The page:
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How to Create a Cat-Friendly Garden: 6 Vet Approved Tips & Advice

Written by: Elizabeth Gray

Last Updated on May 9, 2024 by Catster Editorial Team

cropped image of woman gardening

How to Create a Cat-Friendly Garden: 6 Vet Approved Tips & Advice


Dr. Lauren Demos (DVM) Photo


Dr. Lauren Demos (DVM)


The information is current and up-to-date in accordance with the latest veterinarian research.

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If you have a green thumb and a suitable location, you might dream of creating a soothing garden area. But what if you want your cat to enjoy the outdoor space while keeping your pet and plants safe? If you want to create a cat-friendly garden, you’ve come to the right place!

Keep reading to learn all our tips and tricks for designing and planting a cat garden where you and your kitty can spend time together.

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Before You Begin

Keep in mind that your cat shouldn’t be spending time outdoors unsupervised. Ensure your yard is secure and safe before you even consider starting your cat-friendly garden. A tall fence will keep dogs and other predators away.

Because cats are excellent climbers, the fence might not keep your kitty contained. Consider securing the garden with netting or planting thick shrubbery in front of the fence to deter your cat from escaping. You can also train your cat to walk on a harness and leash, allowing you to keep them close as you enjoy the garden.

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How to Create a Cat-Friendly Garden

1. Choose Safe Plants

Unfortunately, several popular garden plants are toxic to cats. If you want your garden to be cat-friendly, you’ll need to check the existing plants and remove any that might be dangerous.

Next, pick new varieties that are safe for your cat. The ASPCA’s extensive list of toxic and non-toxic plants is an ideal resource for this task.1

man planting tree
Image Credit: MIND AND I, Shutterstock

2. Say No to Toxic Substances

In addition to plants, gardens frequently contain other toxic substances that can harm your cat. Pesticides, fertilizers, compost piles, and mulch contain substances hazardous to cats.

For a cat-friendly garden, choose organic and non-toxic pest control and fertilizer methods. Keep your compost pile secured from your cat so they can’t eat old, moldy food. Avoid mulch with artificial dyes or cocoa mulch that contains actual chocolate.

3. Add Vertical Space and Hiding Places

Part of creating a cat-friendly garden is thinking about the space in terms of what your kitty will enjoy. Yes, you want it to be a safe place, but you want it to be somewhere they can also exercise and play.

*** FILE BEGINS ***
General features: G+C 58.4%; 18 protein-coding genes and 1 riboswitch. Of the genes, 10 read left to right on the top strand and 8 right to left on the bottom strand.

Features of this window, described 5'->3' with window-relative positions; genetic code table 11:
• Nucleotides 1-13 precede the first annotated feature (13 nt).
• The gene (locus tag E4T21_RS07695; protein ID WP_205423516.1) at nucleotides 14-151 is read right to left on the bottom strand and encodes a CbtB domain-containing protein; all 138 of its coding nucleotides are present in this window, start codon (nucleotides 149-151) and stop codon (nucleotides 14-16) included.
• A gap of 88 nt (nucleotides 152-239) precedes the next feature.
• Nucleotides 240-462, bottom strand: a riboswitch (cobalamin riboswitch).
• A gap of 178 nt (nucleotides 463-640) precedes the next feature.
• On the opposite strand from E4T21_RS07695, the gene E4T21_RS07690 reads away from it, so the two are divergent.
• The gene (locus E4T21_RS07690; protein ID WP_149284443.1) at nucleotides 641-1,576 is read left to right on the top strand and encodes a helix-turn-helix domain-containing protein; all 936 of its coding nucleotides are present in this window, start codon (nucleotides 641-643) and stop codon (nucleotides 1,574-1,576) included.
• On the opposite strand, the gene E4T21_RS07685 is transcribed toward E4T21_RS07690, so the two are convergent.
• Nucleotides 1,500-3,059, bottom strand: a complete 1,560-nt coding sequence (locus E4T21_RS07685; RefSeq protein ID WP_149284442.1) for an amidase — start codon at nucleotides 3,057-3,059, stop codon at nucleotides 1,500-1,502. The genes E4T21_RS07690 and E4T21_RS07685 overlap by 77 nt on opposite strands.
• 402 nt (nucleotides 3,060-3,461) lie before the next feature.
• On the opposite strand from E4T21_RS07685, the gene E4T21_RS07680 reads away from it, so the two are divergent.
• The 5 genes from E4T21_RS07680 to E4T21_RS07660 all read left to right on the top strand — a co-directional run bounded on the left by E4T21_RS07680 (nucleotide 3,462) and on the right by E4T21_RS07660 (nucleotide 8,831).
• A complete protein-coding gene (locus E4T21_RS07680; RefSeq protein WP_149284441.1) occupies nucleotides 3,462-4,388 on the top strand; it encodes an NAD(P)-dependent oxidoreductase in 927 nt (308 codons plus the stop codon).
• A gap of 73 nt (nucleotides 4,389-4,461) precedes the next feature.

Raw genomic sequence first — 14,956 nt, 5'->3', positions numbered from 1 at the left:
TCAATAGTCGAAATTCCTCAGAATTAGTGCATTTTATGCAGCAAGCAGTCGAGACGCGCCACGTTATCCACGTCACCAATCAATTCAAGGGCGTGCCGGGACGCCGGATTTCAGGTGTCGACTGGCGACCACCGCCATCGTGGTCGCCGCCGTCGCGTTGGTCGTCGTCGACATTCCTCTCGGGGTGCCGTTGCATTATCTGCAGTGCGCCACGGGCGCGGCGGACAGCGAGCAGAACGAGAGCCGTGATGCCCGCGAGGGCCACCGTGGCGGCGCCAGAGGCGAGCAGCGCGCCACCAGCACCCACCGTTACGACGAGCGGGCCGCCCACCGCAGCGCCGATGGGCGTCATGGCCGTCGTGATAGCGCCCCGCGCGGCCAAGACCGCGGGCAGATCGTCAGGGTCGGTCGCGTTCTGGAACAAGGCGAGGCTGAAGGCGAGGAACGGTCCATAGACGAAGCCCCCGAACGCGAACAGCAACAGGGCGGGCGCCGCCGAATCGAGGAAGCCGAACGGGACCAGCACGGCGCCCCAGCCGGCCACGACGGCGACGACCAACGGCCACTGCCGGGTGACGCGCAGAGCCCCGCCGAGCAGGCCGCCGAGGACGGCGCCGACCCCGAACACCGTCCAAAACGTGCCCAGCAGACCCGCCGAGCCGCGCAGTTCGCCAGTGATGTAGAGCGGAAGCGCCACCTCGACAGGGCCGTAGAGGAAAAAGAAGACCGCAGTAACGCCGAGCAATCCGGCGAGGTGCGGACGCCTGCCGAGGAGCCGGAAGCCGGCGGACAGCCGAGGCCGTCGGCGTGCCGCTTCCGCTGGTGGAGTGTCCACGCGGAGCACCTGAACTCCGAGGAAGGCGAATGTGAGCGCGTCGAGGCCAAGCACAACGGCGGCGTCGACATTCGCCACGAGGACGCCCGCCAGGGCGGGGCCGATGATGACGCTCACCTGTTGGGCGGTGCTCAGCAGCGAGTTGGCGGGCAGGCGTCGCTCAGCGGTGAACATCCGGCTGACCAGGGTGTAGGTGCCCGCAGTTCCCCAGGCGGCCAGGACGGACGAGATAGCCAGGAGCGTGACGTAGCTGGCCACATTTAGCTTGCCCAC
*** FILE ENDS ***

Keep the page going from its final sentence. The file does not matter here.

Consider adding vertical spaces for your cat to climb. Logs, small trees, or a perching platform are all possible options. They can also serve as scratching posts. Your cat may also appreciate having a hiding space in the garden, such as a bush or tall grass.

Bengal cat sitting in a catio
Image Credit: TheCats, Shutterstock

4. Add Cat-Specific Spaces

To keep your cat from using the whole garden as a litter box, try designating a specific location for them to do their business. A patch of sand with a weatherproof roof is a good choice. You can also plant catnip or cat grass for your kitty to chew on.

5. Protect Birds and Wildlife

A cat-friendly garden won’t necessarily be a safe space for local birds and wildlife. Cats will happily stalk unsuspecting small creatures that stumble into the garden if given the chance.

Fences and netting can keep your cat in and the birds and animals out. You can also place bird feeders and feeding stations outside the fence to give them a safer location to gather.

kitten on wire fence
Image Credit: Roberto Sorin, Shutterstock

6. Indoor Gardens Are Possible Too!

If you don’t have the space to create an outdoor garden or don’t feel comfortable having your cat venture outside, consider an indoor garden instead. You could locate the garden in a sunroom, enclosed patio, or a bright room.

Use the ASPCA’s list to choose a variety of non-toxic indoor plants for the garden. Consider placing cat trees, shelves, or window perches to enrich your cat’s environment.

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Before your kitty spends time in their new cat-friendly garden, ensure they’re up to date on their shots and covered with the appropriate parasite prevention. Fleas, ticks, heartworms, and intestinal worms can also become residents of your cat’s garden.

If your cat has never been outside, introduce them to the garden slowly, and don’t force them to stay if they seem scared or anxious. Not every cat will be comfortable outside, especially if they’ve lived their whole lives indoors.

Featured Image Credit: Fazlyeva Kamilla, Shutterstock

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